Why cutting costs can lead to discounting in your small business.


Every day, I wake up and read my favorite blogs on my iphone. Seth Godin’s blog post today was one that I want all of you to read and think about. He talks about cutting costs to save a dollar – especially at the top of the market (which, by the way, is a really good place to be). Well, in theory, if you save a dollar, that becomes profit and should drop to the bottom line. But here is the problem. You are then delivering a product or service that is the same as everyone elses. If you have a niche business that is different from everyone else and you are able to give your clients an unbelievable experience, penny-pinching on your products and services isn’t always the best choice. At my boutique photography studio, we are always looking for cooler products and ones that nobody else offers. Of course, this means that we must have the self-discipline to stick to a marketing and promotional plan and not wake up one day, panic and reactively discount our products. It is all a vicious cycle; buying cheaper products, having to discount your products to get buyers in because you aren’t special anymore, attracting price-sensitive buyers, feeling pressure to discount more, not having the margins to stay in business, etc. This cycle FORCES you to purchase lower-priced goods and services because you can’t justify the margins to your clients.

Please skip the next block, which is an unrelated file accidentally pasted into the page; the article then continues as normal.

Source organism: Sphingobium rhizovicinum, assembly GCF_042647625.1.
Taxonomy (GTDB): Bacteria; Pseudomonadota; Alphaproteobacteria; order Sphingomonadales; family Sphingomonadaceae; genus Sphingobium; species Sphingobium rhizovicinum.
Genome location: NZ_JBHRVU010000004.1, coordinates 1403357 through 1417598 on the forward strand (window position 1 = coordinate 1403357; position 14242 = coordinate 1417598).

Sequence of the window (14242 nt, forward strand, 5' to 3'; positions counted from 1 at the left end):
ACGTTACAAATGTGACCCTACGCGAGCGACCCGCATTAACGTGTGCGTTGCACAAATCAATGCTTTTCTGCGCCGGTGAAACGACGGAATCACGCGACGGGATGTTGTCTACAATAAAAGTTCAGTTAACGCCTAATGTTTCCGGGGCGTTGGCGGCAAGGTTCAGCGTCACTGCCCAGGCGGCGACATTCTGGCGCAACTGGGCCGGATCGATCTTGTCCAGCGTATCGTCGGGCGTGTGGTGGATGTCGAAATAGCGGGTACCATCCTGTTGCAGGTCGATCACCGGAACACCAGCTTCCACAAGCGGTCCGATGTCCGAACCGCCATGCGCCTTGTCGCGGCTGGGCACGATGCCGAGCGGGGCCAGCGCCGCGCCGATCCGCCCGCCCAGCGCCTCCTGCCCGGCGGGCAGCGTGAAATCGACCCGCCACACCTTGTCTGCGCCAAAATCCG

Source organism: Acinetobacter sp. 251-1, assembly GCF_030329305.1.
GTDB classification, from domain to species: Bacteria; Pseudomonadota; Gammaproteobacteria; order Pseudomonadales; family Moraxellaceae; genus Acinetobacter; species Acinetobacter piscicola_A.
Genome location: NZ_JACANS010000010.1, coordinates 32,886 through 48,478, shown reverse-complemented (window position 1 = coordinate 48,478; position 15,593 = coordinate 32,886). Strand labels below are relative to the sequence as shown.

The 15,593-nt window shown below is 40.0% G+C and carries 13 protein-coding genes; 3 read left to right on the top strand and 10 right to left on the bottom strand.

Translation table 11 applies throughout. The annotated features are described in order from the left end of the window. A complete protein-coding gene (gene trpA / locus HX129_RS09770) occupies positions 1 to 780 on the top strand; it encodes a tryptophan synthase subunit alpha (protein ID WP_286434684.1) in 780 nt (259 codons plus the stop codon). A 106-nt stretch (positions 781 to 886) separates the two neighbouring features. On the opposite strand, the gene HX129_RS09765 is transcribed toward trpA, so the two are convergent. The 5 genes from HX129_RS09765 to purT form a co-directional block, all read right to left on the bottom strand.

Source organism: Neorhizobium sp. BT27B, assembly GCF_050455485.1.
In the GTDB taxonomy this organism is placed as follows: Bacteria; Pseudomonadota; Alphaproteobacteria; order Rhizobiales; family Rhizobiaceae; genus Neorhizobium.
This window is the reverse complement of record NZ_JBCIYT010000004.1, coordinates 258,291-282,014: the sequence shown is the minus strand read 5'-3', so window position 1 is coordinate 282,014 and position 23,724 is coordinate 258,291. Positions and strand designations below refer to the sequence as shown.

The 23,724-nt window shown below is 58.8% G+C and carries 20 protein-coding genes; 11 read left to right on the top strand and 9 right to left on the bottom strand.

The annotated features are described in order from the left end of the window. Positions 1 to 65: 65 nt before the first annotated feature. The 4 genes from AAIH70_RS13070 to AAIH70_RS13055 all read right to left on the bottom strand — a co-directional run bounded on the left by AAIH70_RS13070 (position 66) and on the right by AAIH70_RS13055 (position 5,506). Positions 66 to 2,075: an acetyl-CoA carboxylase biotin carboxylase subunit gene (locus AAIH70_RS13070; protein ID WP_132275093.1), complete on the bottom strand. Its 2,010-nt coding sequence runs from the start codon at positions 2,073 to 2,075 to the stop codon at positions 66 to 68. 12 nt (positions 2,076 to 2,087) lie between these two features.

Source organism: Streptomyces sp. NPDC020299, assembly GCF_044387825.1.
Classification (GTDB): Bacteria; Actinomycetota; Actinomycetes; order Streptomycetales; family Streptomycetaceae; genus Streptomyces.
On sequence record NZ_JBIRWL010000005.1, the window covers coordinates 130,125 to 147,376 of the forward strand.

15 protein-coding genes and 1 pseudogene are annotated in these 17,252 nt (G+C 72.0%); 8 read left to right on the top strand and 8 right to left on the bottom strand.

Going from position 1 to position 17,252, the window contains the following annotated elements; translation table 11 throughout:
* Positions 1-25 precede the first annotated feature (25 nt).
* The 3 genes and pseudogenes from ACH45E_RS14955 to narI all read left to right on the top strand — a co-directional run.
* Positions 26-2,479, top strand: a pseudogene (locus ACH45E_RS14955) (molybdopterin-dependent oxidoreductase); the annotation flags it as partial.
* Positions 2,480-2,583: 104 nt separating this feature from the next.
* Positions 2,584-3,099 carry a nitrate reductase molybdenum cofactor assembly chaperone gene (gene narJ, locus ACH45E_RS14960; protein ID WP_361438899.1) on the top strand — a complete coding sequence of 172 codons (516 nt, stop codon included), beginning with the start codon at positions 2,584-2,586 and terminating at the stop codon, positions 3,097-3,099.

My challenge for you is to find the VERY best vendors and take the very best care of your clients that you can. This will attract the best and most loyal clients and allow you profitable margins so you have the extra money to do extra nice things for your clients. See how that cycle works?

Working photographer, coach, mama, and wife. Whether you’re looking to take your photography business full-time or simply make good money on a very part-time basis so you can contribute to your family financially and be your best self, we’ve got something for you.

I’m Sarah Petty

Hey, there!